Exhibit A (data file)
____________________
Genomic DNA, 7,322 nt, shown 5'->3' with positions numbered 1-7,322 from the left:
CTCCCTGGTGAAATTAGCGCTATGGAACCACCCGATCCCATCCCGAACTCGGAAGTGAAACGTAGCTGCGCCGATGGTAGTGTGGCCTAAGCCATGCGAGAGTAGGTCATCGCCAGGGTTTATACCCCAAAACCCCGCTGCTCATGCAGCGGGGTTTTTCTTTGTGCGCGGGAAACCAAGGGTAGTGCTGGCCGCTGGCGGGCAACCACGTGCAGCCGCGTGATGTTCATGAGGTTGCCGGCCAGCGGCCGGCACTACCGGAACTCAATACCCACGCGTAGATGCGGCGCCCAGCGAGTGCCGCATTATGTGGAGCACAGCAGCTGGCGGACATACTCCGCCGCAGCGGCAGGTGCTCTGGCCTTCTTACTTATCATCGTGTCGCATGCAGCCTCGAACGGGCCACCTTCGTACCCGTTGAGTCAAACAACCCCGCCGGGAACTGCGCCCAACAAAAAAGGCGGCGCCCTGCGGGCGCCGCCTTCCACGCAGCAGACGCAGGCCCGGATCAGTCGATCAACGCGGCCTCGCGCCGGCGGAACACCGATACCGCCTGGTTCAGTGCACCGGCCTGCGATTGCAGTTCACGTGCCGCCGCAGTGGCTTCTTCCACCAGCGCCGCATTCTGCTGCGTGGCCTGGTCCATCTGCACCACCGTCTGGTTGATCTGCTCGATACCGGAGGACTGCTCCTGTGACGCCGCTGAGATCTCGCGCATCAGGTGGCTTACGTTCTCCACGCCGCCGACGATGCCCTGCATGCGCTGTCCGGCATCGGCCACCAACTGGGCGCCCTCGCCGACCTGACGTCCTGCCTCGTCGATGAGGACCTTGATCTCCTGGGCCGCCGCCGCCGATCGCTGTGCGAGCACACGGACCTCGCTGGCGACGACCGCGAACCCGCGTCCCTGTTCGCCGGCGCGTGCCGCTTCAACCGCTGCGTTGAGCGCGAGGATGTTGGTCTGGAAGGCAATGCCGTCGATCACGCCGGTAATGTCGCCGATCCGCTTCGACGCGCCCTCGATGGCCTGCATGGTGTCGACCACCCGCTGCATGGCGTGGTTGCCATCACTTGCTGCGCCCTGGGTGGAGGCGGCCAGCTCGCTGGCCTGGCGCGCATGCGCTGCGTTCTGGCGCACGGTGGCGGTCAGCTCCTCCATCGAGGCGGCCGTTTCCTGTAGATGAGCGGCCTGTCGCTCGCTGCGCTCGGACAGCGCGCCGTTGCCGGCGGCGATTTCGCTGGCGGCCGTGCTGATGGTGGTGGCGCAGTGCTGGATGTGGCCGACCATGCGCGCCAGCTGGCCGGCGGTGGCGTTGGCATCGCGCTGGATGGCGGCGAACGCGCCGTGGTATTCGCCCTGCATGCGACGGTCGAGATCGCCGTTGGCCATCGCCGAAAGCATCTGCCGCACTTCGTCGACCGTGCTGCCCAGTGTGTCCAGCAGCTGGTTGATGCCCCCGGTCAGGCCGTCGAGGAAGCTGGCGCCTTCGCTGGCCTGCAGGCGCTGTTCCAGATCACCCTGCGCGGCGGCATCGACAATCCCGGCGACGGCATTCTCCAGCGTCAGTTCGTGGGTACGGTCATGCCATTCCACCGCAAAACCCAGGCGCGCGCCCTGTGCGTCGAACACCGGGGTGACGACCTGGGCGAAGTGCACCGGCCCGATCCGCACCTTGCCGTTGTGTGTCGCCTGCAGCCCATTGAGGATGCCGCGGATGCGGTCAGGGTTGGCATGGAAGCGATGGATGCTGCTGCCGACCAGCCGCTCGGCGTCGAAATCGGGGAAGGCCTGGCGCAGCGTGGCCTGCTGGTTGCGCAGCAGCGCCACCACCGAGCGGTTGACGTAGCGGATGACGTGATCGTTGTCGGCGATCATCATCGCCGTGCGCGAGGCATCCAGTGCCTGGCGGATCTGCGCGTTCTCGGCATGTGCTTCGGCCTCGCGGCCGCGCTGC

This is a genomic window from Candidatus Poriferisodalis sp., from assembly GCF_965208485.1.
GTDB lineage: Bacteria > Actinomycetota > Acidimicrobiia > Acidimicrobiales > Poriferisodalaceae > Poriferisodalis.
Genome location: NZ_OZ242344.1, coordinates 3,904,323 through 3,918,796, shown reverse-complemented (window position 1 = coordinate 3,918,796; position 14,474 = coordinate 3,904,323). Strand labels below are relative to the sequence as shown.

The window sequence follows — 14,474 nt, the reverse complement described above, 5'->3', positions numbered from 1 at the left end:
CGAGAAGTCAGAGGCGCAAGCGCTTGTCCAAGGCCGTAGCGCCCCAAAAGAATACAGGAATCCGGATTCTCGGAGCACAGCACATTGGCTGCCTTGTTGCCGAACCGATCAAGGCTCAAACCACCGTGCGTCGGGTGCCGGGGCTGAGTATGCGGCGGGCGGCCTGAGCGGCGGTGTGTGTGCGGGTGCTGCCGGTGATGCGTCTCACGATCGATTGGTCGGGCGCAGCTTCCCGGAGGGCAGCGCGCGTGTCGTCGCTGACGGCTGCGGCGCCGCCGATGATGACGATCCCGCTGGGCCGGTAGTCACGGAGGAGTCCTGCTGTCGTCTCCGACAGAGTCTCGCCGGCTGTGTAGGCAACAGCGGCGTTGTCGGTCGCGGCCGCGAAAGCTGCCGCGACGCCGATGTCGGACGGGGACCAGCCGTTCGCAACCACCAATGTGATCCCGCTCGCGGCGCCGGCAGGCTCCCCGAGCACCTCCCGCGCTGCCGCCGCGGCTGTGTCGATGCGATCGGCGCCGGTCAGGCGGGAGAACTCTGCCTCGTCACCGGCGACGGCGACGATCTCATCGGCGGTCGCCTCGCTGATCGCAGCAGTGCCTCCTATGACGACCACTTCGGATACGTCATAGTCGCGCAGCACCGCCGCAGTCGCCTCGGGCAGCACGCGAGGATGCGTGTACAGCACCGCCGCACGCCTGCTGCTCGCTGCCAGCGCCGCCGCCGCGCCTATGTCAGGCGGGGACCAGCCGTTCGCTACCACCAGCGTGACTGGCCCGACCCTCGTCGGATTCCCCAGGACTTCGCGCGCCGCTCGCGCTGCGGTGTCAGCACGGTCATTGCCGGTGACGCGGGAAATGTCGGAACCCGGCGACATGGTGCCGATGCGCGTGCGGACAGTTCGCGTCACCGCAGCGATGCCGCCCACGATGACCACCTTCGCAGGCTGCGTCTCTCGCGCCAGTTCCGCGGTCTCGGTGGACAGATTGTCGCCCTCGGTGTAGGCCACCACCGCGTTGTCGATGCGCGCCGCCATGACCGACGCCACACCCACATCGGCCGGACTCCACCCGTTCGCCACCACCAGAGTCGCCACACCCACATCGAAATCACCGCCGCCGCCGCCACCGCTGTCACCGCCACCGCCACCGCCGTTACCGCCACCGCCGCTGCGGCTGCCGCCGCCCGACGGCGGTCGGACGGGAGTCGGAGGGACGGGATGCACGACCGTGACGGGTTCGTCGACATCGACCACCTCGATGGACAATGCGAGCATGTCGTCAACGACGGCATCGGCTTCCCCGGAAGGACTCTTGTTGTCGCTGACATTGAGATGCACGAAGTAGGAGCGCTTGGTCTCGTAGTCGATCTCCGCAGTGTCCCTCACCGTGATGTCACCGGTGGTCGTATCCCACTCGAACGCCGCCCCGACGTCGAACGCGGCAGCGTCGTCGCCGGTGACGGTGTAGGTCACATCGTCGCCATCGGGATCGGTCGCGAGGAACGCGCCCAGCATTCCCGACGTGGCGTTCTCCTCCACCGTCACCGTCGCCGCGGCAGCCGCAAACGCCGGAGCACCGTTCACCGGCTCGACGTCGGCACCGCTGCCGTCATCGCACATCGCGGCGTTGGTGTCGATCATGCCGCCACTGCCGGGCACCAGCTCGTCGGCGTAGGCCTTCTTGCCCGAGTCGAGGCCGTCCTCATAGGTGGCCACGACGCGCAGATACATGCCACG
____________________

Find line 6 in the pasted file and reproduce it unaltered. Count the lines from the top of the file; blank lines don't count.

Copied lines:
The window sequence follows — 14,474 nt, the reverse complement described above, 5'->3', positions numbered from 1 at the left end: